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Reading is an intimate experience that pauses the grind of our daily lives. A good story can take you to a different world, spark new ideas and even teach you a bit about yourself. That’s why books are one of the most thoughtful gifts you can give to your family, friends or even coworkers who love to read.
However, it can be hard to choose the right book for the right person. Should you start with the classics? Sci-fi? Memoir? To help you on your hunt for the best books to gift this holiday season, we’ve compiled a list from the reading experts at Goodreads to get you started. Below, you’ll find Goodreads users’ top-rated books of 2019 across 10 different genres.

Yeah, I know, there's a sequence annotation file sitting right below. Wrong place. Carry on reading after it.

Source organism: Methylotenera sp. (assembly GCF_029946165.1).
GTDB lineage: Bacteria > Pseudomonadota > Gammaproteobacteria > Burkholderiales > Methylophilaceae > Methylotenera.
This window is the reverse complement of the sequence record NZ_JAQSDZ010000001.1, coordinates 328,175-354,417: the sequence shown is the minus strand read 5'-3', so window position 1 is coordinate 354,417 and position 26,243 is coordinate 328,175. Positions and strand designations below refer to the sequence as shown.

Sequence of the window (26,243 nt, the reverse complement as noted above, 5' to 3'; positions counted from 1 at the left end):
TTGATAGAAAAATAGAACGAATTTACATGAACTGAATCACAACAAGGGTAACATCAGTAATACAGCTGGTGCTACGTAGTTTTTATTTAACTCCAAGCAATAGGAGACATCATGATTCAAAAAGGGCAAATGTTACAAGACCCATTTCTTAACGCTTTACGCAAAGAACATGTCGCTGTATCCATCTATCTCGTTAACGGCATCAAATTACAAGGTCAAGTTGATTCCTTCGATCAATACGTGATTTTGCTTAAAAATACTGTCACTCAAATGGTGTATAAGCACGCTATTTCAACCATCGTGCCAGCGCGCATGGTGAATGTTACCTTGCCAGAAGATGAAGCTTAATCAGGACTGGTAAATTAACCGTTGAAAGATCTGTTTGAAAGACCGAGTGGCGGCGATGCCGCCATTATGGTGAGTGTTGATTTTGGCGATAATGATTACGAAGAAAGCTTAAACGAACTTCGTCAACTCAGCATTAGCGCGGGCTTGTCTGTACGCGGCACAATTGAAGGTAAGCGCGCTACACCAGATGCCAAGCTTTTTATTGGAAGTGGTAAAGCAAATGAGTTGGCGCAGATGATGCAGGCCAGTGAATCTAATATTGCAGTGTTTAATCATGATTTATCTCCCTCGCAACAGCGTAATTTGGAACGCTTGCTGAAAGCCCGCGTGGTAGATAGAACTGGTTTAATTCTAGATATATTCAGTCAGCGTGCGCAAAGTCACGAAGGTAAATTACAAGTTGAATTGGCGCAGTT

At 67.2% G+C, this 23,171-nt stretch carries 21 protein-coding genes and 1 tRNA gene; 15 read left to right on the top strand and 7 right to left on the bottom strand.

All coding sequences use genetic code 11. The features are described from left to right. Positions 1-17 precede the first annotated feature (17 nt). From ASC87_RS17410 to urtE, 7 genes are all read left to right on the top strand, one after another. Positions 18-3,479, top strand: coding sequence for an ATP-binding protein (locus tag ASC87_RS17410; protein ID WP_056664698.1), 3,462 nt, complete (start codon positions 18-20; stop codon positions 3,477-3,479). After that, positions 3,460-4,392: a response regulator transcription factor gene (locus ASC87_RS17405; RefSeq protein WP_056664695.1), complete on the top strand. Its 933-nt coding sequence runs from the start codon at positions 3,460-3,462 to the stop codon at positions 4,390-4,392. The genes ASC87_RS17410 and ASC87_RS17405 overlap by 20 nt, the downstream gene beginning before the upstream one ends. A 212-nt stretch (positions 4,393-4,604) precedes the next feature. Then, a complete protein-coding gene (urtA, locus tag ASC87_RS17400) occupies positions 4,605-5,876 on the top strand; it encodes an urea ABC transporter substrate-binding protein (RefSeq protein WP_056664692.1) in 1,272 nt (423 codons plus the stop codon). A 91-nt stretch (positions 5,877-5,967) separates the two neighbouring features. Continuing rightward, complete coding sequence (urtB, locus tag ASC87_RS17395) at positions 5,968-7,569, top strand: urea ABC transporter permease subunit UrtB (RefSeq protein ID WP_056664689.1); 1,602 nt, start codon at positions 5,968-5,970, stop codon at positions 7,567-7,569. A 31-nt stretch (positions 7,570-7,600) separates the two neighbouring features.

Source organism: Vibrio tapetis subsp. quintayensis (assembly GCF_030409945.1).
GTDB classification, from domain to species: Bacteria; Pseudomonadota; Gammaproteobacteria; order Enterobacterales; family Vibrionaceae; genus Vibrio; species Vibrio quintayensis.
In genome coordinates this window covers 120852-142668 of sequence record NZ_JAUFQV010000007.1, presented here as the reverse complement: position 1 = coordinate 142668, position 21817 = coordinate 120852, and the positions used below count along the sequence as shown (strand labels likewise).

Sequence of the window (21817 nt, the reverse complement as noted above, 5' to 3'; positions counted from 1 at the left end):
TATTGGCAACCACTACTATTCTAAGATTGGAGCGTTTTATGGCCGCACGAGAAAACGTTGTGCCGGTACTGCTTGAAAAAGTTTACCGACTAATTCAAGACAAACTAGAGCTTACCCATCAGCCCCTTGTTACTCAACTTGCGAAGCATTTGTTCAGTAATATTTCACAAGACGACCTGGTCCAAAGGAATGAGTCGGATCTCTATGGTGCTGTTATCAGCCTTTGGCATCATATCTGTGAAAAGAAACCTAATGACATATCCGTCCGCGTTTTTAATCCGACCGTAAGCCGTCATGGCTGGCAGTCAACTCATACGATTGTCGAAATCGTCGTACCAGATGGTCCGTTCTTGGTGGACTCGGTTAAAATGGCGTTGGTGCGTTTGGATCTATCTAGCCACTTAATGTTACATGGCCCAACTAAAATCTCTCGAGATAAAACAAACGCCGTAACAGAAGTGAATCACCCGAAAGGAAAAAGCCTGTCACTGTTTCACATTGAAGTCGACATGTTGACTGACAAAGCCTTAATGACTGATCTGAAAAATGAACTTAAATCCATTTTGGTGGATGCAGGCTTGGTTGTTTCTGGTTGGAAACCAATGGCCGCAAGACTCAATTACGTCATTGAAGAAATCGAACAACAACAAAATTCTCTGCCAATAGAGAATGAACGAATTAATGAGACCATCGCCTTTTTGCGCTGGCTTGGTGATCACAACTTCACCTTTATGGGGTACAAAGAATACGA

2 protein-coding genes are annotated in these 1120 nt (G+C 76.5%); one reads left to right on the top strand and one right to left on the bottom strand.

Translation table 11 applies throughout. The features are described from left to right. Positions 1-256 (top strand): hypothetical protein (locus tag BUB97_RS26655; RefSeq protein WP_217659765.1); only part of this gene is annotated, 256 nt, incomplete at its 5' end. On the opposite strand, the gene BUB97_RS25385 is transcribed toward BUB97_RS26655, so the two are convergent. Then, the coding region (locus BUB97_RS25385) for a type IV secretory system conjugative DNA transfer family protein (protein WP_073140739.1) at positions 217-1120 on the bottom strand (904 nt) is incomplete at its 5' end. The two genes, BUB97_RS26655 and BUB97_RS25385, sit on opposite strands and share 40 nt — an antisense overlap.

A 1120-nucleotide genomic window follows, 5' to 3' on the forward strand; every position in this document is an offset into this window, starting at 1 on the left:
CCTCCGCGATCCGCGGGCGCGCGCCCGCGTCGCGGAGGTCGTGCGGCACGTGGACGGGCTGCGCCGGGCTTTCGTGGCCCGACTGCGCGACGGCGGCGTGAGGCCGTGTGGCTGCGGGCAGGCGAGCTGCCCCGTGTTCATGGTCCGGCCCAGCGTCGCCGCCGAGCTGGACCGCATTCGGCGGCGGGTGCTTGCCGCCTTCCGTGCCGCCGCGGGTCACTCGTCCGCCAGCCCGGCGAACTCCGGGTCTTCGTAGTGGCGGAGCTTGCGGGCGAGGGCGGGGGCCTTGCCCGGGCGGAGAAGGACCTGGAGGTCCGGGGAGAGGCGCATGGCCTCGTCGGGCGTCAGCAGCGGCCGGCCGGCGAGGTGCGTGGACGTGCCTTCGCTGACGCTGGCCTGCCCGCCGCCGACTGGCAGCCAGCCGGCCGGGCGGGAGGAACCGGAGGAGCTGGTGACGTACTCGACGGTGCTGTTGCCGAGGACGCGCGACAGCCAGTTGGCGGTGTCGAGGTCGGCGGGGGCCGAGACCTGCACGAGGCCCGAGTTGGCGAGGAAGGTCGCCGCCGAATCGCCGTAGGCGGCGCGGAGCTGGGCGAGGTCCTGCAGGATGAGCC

Each month, the 90 million members of Goodreads add more than 18 million books to their “Want To Read” shelves. Goodreads determines its most-anticipated lists by tallying how many members mark a book “To Read.”
Take a look below at the best books to give as gifts in 2019:
“The Testaments” by Margaret Atwood
Margaret Atwood’s much-anticipated sequel to “The Handmail’s Tale,” “The Testaments,” picks up Offred’s story 15 years later. “The Testaments” is a thriller inspired in part, Atwood has said, by the world we’re living in. Read the reviews on Goodreads, and grab a copy on Amazon.
“Ask Again, Yes” by Mary Beth Keane